Sheet Metal & Air Conditioning Contractors’ National Association

Facial Coverings (Masks) and Heat Stress

Aug 20, 2020

Social distancing (the 6 foot rule) and wearing masks are two of the best ways to prevent person to person transmission of COVID-19 virus.

Remember that masks protect others if the wearer is infected.  They are not meant to protect the wearer.

The issue of wearing masks and heat stress to workers has been a topic of discussion on several fronts.

The related issue is when do workers NOT have to wear a mask, especially when considering the potential for heat stress related illness.

The CDC has posted the following information on masks and heat stress: (emphasis added)

"CDC recognizes that wearing cloth face coverings may not be possible in every situation or for some people. In some situations, wearing a cloth face covering may exacerbate a physical or mental health condition, lead to a medical emergency, or introduce significant safety concerns. Adaptations and alternatives should be considered whenever possible to increase the feasibility of wearing a cloth face covering or to reduce the risk of COVID-19 spreading if it is not possible to wear one.  For example…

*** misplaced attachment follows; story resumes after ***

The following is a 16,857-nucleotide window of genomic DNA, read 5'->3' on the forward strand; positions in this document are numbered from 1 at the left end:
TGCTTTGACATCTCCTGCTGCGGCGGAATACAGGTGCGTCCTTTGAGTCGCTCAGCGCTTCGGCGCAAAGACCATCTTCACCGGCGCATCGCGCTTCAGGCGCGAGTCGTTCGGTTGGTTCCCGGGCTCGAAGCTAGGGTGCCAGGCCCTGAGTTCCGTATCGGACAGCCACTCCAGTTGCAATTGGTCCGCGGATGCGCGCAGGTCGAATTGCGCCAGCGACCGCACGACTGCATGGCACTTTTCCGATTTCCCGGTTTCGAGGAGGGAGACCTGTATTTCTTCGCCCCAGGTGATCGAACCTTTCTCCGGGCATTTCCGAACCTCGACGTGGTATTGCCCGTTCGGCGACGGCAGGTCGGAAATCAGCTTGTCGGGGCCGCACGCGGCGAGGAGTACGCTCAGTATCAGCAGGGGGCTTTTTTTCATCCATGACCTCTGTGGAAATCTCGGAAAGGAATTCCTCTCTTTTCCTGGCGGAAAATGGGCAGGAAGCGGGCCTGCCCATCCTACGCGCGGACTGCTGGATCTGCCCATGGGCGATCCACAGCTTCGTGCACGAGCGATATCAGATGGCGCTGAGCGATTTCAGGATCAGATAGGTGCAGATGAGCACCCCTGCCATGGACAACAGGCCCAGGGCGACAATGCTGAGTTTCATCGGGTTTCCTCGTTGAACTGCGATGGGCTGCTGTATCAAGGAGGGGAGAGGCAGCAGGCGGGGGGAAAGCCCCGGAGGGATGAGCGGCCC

People who work in a setting where cloth face coverings may increase the risk of heat-related illness or cause safety concerns due to introduction of a hazard (for instance, straps getting caught in machinery) may consult with an occupational safety and health professional to determine the appropriate face covering for their setting. Outdoor workers may prioritize use of cloth face coverings when in close contact with other people, like during group travel or shift meetings, and remove face coverings when social distancing is possible.

This CDC information, in combination with adhering to other Federal, state and local COVID-19 requirements / guidelines, may provide some heat stress relief to workers.

Note information on the use of face shields on this webpage as well.

Contractors should evaluate facial covering polices very carefully and include heat stress assessments on all jobsites including identifying tasks and processes that would require mask use (when social distancing is not possible).

This may identify opportunities for workers performing certain tasks and operations to not wear masks (when social distancing is part of the work).  Training of workers on the mask policies is critical to success.

Keep in mind that OSHA (Federal or state plan) can provide citations for both heat stress and COVID-19 using the General Duty Clause (not providing a safe workplace).